Perennial Flowers and Vines:
May is the month when peonies bloom, unfortunately flowering only last for about a week. A common question about peonies is why they didn’t bloom. Many factors can be responsible for this including insect or disease problems, inadequate sunlight, excessive nitrogen or late freezes. More often, bloom failure is found in young, immature plants that have been planted to deep. Peonies should be set in a well-drained soil where the red buds of the plant are just two inches below the soil. If your plants are mature and have bloomed before but don’t this year, they may be overcrowded and it is time to divide them this fall. Peonies can grow two to four feet in height and taller varieties may require staking. By the way, the ants seen on peonies are neither harmful nor helpful; they are just attracted to the nectar.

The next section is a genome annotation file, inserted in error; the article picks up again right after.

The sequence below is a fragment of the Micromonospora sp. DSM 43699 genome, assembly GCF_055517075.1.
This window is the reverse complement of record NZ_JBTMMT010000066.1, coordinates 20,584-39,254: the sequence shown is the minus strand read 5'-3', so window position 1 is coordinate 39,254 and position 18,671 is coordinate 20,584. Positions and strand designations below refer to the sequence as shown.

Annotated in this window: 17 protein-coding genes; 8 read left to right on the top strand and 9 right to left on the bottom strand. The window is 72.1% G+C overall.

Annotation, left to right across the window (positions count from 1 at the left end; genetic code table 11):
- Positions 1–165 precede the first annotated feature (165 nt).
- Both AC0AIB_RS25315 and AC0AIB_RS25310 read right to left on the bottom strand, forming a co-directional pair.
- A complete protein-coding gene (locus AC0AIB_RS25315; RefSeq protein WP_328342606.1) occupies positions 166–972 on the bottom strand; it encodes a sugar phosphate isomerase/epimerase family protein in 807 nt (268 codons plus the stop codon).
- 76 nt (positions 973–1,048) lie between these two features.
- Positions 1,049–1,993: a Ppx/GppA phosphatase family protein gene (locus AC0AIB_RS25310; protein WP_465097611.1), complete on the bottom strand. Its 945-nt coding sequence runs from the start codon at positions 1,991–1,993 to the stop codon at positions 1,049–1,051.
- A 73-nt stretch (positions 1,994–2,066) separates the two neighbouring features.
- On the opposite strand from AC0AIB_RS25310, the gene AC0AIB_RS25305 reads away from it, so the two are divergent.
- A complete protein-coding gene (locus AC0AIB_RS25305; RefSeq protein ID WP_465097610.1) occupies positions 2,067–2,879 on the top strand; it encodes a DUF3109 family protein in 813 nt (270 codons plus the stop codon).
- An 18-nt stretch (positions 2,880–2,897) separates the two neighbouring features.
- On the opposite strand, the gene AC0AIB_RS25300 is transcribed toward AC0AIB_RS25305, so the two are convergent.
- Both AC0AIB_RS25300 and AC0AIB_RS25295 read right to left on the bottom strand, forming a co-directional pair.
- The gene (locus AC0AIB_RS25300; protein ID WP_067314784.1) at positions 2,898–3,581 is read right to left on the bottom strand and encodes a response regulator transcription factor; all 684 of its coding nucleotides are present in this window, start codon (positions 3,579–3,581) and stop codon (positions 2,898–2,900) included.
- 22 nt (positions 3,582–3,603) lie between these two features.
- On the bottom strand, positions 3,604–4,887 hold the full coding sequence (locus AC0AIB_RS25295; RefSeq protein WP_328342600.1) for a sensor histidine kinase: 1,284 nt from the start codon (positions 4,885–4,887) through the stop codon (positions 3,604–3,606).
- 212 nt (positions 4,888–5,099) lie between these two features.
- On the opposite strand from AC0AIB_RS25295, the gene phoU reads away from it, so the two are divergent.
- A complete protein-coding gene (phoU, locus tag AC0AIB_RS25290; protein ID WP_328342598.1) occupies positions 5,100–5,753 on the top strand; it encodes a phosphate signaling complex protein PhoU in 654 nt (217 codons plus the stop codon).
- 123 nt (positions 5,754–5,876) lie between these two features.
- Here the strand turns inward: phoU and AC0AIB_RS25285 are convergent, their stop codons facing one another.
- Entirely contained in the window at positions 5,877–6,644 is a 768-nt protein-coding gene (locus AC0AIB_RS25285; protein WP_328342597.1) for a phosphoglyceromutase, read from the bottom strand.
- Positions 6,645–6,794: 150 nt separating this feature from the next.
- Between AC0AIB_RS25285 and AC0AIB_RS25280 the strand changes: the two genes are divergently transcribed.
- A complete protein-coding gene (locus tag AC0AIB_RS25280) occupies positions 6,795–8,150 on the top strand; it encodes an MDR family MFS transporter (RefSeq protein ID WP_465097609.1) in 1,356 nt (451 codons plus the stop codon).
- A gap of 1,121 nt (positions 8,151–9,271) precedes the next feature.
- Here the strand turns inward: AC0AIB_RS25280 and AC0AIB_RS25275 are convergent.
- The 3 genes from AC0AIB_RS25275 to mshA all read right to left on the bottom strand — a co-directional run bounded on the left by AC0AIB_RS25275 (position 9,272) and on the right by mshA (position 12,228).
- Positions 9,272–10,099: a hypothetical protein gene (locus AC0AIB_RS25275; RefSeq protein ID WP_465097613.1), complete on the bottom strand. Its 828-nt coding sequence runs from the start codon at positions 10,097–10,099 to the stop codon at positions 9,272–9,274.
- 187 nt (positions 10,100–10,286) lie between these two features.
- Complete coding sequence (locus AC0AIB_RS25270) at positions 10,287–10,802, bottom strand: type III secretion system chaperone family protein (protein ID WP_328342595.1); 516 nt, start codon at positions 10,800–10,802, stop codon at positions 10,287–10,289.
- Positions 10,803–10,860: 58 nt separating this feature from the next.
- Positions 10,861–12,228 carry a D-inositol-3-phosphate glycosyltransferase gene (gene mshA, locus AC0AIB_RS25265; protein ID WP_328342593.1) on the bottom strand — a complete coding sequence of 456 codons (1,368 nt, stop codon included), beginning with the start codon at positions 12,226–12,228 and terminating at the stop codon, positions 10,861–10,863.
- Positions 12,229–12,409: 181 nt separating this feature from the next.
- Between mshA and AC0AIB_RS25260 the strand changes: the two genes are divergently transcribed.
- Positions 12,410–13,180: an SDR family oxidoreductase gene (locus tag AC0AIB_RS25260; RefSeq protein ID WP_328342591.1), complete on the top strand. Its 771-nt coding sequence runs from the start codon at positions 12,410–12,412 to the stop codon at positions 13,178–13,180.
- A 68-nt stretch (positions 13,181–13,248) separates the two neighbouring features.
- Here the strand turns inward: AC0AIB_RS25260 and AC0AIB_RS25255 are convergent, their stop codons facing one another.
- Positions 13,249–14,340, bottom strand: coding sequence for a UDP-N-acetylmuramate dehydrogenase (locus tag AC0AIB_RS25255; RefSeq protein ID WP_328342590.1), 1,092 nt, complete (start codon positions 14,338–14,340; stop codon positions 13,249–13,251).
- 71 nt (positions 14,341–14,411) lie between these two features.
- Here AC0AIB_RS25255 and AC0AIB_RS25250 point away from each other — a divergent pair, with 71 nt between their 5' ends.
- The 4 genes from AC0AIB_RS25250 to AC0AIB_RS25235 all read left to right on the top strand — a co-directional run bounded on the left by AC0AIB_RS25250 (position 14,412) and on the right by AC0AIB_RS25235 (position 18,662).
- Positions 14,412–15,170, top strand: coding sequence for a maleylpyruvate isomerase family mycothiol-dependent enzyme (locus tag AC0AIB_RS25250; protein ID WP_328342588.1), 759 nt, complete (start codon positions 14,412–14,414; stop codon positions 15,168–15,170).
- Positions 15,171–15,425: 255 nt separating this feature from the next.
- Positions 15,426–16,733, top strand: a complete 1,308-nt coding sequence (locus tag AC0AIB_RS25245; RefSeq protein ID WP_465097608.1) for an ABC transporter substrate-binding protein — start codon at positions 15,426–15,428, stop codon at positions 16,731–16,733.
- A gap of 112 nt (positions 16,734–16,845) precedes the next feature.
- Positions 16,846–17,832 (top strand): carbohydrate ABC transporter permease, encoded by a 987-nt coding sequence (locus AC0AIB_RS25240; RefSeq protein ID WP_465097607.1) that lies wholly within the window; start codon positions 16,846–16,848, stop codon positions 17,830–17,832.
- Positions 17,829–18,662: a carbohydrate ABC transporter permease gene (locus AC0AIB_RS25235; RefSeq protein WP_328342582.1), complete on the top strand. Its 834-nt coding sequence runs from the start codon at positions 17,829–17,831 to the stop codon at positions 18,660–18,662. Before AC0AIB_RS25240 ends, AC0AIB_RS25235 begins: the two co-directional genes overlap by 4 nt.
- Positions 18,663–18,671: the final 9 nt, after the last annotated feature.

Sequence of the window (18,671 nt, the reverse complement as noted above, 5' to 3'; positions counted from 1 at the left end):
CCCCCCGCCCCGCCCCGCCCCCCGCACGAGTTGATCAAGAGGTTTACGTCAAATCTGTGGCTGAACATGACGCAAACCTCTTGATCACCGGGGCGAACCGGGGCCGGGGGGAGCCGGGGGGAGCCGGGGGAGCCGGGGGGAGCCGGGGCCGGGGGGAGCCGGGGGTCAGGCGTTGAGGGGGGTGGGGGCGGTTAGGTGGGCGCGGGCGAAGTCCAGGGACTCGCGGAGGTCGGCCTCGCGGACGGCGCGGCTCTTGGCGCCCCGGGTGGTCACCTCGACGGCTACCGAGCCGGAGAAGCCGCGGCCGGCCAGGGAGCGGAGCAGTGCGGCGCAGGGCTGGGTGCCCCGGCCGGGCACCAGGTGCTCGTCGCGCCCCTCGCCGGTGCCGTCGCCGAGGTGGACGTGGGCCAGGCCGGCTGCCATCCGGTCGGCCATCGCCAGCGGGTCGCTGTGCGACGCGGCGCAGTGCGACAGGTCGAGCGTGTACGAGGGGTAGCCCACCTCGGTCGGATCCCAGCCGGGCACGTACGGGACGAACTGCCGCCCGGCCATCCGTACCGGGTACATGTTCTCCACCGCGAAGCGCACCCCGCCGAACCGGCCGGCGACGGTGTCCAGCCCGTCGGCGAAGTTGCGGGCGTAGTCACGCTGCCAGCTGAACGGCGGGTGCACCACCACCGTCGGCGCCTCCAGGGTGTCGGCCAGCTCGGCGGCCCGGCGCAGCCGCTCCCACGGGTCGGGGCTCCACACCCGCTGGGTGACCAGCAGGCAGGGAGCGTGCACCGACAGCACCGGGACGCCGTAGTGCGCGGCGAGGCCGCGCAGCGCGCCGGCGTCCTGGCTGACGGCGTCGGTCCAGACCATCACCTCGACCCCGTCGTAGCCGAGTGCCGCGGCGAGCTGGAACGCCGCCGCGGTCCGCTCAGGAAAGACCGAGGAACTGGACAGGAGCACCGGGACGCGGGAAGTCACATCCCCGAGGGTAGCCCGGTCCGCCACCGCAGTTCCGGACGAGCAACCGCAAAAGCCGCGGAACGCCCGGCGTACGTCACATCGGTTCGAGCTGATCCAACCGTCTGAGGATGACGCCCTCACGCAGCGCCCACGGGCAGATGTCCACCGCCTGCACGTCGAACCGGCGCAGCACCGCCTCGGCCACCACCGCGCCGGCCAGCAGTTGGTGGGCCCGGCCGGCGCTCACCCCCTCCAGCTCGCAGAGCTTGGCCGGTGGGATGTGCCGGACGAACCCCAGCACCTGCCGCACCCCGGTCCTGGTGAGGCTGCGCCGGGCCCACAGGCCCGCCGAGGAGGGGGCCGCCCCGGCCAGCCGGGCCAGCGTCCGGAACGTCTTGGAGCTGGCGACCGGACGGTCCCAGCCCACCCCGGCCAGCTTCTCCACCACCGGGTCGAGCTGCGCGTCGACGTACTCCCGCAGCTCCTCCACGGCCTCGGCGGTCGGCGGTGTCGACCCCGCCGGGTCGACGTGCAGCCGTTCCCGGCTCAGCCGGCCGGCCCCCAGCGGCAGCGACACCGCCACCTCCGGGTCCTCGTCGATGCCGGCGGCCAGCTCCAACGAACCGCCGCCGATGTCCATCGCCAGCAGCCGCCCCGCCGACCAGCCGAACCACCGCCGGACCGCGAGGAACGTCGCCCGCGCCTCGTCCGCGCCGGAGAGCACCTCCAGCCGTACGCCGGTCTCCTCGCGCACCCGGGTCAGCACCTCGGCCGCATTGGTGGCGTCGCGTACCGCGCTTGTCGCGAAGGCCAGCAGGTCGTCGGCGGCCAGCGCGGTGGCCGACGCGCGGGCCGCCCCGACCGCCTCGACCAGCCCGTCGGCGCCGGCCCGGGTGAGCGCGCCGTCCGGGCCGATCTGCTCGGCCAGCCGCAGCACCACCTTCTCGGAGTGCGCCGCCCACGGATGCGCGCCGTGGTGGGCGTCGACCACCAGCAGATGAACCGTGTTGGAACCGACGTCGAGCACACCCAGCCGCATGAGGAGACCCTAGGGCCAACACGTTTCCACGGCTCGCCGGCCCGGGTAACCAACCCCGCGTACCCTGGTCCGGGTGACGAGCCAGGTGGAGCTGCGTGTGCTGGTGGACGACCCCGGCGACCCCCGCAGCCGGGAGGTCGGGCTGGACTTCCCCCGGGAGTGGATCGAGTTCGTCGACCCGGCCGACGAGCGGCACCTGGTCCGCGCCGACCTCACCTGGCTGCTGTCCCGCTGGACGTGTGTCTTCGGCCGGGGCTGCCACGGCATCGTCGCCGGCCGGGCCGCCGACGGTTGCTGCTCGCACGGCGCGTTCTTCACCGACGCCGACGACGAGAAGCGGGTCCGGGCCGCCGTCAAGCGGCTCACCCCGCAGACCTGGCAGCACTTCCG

Thinning dead and damaged shoots of perennials during early growth stages will encourage stronger and healthier plants. Pinching back new growth will also help produce bushier plants and increase flower development. Deadheading spent flowers may also promote additional flowering.
Delphinium, foxglove or lilies growing in windy sites may require staking to prevent lodging (falling over). It is best to stake smaller plants when they first send up growth to avoid breakage. Use a stake two-thirds the height of the plants mature size and secure the shoot to the stake with twine. When done correctly the plants grow to cover the stakes.